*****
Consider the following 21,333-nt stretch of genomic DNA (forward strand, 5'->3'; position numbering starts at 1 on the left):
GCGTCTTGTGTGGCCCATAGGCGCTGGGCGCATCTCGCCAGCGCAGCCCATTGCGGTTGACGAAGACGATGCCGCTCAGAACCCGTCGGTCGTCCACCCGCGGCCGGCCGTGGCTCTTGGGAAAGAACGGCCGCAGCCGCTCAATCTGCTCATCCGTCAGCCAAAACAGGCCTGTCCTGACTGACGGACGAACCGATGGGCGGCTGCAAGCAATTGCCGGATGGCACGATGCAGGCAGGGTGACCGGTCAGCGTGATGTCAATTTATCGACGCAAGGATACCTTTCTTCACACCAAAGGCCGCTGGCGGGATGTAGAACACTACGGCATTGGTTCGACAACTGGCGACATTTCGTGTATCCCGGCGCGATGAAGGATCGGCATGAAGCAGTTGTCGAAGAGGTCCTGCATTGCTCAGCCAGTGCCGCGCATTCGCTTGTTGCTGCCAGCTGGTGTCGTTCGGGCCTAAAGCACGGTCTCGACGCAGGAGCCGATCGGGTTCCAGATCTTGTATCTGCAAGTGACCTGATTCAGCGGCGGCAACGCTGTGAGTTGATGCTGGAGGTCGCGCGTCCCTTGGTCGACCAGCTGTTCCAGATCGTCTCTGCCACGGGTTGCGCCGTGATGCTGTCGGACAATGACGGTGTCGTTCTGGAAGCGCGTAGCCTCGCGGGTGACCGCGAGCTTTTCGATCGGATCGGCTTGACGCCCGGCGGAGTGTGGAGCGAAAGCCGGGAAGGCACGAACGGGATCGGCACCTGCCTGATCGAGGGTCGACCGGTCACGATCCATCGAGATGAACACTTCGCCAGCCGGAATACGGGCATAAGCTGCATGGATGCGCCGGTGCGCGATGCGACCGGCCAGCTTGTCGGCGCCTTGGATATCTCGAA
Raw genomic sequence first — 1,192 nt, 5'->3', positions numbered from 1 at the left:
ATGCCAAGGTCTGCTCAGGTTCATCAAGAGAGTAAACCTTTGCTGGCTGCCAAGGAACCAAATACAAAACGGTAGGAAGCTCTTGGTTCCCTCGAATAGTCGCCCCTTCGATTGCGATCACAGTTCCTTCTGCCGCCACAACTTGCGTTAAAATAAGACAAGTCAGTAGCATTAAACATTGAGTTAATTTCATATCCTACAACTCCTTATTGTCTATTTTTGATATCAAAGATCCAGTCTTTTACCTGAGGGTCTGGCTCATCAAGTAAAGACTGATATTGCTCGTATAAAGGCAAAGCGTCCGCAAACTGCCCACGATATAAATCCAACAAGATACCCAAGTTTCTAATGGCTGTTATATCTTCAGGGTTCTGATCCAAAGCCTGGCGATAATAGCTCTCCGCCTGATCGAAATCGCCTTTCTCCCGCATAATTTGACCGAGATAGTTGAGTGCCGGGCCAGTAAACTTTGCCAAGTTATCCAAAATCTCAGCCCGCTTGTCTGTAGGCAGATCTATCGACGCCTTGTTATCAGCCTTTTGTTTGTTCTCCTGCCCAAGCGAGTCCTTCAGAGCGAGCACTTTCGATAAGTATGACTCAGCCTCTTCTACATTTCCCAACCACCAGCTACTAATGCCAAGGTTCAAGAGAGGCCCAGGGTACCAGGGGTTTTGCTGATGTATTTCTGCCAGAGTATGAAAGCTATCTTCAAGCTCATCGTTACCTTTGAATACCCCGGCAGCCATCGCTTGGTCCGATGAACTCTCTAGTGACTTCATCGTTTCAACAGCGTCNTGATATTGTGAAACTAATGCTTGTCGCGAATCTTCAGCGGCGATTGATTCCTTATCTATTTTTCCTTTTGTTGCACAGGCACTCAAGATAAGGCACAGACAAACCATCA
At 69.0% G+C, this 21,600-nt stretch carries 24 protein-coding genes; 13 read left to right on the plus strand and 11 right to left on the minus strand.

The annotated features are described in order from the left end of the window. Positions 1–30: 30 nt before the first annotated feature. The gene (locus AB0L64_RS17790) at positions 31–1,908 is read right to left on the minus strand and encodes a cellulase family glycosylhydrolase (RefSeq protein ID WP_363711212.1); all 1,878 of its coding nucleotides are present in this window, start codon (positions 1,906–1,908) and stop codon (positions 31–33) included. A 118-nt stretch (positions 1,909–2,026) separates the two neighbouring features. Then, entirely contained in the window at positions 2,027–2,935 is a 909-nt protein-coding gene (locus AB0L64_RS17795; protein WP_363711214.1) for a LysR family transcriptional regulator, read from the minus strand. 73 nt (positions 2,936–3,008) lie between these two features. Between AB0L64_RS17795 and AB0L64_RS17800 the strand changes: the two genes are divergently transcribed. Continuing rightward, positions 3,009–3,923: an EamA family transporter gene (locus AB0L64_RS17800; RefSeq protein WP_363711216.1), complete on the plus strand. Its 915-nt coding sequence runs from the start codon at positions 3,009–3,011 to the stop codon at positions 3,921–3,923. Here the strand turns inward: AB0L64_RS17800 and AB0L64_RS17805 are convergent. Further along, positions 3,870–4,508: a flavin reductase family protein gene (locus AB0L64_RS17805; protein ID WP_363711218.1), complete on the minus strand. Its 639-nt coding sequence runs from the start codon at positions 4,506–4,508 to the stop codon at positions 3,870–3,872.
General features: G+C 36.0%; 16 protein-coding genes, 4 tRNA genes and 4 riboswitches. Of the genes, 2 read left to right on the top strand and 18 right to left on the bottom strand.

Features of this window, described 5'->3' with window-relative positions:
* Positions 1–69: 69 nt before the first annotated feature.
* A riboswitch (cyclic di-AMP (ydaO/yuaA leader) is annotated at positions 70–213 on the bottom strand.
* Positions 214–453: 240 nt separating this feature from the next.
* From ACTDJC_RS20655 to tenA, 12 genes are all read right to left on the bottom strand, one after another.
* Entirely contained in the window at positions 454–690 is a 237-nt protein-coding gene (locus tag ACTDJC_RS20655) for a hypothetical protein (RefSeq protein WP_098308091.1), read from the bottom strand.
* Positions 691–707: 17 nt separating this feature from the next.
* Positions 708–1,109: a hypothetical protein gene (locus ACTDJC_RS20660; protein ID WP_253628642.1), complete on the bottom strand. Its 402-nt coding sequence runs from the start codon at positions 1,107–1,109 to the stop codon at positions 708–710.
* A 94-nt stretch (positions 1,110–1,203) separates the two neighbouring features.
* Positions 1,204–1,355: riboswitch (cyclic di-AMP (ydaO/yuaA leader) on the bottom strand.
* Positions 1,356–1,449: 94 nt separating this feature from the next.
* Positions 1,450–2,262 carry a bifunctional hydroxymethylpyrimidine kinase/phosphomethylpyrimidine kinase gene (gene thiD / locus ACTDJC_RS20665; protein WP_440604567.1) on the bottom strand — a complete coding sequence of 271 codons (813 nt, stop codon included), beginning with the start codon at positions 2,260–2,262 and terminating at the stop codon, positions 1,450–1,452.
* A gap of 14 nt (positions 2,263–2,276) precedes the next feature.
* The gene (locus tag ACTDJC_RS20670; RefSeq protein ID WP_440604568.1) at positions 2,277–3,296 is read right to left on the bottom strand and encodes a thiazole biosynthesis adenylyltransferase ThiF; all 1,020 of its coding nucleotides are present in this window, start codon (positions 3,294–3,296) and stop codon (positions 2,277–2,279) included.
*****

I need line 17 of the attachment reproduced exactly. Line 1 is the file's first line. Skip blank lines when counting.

* Positions 1,204–1,355: riboswitch (cyclic di-AMP (ydaO/yuaA leader) on the bottom strand.